The fact that we haven't explained abiogenesis does not negate the fact that it occured.
Abiogeneis is impossible. You would need far more time than the age of the cosmos and far more matter than is contained in the cosmos to get anything viable. Most folk don't understand that.
We are here for a reason.
There is no need to debate it either; all one need do is sit back and watch as new discoveries come to the fore.
We need to get used to being alone.
Neil, I respectfully disagree. For the past five semesters it has been my unhappy duty to teach undergraduate engineering majors Thermodynamics II, and we occasionally handle this problem of life and self organization of matter as a bonus problem or mini-project. I will skip the mathematical description for now and say that what distinguishes life from non-life is its self organizing orderedness (as a measure of both entropy and its enthalpic content) and reproduction. It is bounded very much by the enthalpic curve. Of course, the universe has many pockets of low entropy. Consider a star for example. Eta Carinae represents an extreme measure of orderedness but it does not reproduce. One reason why serious astrobiologists who understand some of the physical sciences and thermodynamics are optimistic about the possibility for simple life on other worlds (meaning prokaryotic life = bacteria) is that prokaryotes represent a fairly low amount of orderedness (their enthalpy content is fairly small). Which means that since we see many pockets of high orderedness in the universe, it seems likely we will find simple life in many places. This is also true in our best detailed estimates of catalytic RNA type processes which are the probable methods by which life arose around 3.8 billion years ago. So, as to your concerns, current supercomputer simulations show that rather than being a very, very rare event, abiotic life processes leading to simple cells should actually be pretty common.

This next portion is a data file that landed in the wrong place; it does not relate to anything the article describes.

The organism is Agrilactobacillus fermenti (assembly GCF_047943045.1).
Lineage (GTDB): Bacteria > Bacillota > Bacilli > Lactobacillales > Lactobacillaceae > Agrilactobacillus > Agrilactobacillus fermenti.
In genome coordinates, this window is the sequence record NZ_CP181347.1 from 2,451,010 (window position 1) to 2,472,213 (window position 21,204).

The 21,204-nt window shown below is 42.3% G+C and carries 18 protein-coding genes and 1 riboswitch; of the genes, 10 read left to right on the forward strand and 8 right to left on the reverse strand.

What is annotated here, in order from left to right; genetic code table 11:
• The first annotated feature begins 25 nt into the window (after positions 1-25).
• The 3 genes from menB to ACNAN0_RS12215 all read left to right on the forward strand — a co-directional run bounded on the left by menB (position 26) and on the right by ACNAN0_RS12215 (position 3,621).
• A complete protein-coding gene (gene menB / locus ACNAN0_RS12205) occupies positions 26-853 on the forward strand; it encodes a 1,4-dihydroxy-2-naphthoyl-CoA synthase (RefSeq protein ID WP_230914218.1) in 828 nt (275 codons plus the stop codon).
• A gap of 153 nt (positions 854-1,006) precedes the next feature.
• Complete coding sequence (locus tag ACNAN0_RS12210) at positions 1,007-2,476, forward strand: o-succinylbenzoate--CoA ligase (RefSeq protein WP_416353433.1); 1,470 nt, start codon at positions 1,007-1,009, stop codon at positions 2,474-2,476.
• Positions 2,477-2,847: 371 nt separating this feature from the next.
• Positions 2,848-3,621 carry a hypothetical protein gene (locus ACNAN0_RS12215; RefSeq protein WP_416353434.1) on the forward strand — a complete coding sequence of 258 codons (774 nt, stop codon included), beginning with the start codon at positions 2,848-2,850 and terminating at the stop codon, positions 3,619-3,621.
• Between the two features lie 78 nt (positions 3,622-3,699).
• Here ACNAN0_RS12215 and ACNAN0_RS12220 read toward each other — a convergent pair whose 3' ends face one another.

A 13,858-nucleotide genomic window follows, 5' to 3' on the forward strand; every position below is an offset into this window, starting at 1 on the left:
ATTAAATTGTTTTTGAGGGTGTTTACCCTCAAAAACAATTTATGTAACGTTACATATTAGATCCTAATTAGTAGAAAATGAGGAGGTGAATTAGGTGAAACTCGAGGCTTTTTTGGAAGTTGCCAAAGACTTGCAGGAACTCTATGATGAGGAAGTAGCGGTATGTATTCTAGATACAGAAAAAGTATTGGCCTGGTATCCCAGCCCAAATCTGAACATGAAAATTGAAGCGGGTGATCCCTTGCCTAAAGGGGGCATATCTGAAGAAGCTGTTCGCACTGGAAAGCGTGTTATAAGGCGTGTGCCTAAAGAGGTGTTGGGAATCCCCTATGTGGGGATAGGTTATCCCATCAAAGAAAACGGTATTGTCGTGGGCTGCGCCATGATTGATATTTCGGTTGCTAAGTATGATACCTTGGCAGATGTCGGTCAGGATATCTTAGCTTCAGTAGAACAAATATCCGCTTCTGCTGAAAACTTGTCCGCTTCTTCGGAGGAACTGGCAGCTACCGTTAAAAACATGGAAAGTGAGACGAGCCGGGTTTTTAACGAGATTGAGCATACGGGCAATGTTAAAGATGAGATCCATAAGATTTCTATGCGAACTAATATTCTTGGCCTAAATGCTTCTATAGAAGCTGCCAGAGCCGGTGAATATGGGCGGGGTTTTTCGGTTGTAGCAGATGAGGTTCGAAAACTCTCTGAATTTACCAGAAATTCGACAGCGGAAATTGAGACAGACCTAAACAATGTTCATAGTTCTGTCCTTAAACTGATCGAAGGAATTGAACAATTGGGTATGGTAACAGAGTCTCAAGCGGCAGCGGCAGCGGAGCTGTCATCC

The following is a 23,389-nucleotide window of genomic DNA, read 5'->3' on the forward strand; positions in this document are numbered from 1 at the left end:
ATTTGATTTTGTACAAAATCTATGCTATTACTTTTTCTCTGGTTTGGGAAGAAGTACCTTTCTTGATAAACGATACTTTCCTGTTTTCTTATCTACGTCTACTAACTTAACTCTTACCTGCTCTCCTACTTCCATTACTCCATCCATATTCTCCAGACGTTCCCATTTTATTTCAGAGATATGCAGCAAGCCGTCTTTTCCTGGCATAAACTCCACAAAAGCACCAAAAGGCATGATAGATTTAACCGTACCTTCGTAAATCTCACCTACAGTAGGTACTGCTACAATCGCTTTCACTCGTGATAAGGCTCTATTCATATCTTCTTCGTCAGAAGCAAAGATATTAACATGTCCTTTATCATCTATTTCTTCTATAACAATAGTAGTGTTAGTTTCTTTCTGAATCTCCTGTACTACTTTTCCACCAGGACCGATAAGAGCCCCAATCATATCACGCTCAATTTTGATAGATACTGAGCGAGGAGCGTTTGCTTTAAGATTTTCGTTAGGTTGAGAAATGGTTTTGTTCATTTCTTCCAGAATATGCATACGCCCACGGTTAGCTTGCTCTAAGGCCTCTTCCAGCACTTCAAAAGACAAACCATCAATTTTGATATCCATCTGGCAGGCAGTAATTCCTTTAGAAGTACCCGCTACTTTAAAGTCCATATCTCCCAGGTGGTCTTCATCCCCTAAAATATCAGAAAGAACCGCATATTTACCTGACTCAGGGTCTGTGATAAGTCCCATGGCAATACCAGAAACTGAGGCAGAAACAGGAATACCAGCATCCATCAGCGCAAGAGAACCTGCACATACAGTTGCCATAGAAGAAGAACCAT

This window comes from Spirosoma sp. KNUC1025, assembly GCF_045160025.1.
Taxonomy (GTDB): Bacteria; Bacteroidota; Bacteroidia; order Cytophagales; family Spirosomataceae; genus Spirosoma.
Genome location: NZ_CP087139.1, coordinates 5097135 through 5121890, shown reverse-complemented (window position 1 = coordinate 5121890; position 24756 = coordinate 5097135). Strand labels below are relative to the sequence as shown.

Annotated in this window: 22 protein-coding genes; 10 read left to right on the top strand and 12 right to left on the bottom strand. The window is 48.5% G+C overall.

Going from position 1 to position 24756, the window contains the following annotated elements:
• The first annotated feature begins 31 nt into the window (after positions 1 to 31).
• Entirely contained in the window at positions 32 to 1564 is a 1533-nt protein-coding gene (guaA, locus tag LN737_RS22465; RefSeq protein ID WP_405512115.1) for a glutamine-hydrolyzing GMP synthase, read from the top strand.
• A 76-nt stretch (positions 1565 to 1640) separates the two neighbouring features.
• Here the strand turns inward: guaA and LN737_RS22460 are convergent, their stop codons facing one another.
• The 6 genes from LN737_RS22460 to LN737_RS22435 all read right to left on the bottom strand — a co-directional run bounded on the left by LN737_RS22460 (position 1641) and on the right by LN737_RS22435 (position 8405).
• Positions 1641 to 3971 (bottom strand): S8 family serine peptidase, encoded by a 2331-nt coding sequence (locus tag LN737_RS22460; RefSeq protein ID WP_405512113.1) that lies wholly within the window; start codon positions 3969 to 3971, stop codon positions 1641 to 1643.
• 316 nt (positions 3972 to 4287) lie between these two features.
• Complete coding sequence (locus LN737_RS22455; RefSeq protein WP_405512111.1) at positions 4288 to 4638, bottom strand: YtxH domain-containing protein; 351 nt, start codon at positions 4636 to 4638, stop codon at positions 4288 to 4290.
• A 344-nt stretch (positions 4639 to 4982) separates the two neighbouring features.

As to the question Ian is asking about Earth like worlds, that is very much harder to guesstimate. The reason is that once very simple prokarya evolved, the best evidence indicates that the next 3.2 billion years life continued to remain one celled (either as prokarya or as eukarya starting perhaps 1.5 BYA). This makes sense because for life to assume mulit-cellular organization, it must make a huge jump up in orderedness. This is thought possible if a star begins putting out more light than in past epochs (the sun grows about 10% more luminous every 900 million years) or an exothermic window is opened (such as the build up of oxygen around 600 MYA). Because of these possible conditions, Earth underwent a very strange and still unexplained explosion of life over a very short period of time (the Cambrian Explosion). (and that has never been repeated since) Life exploded onto the scenes from simple single celled eukarya and simple colony forms to true multi-cellular forms of many different body plans. Because this represents a much more ordered state, this means the pockets of enthalpy where this exists are likely to be less.
And finally, in the quest for Earth like worlds and possible ETs, consider that most university educated professional biologists estimate that 99 to 99.9% of all life that ever lived is now extinct. If we assume the lower bound, then this means that if Earth currently holds about 10 - 15 million species that there have been about 1,200,000,000 species that have lived on Earth. (although, remember, only perhaps 400 to 500 million of them eukarya) (also to be fair, some biologists believe that Earth has held up to 750,000,000,000 species). Since natural selection pressures have only given rise to sapient life once (or possibly a few if you consider dolphins, chimps, etc...) out of hundreds of millions of environments, then we have a very, very strict bound on high ordered intelligent life developing.
And that is the reason why many serious professional scientists from the physical sciences who hold a doctorate estimate that bacterial like life out among the stars is probably pretty common. Worlds where you have simple eukarya like colonies may also be fairly abundent. But worlds with six legged horses and intelligent exosaurs might be very rare.
Time will tell, my friend.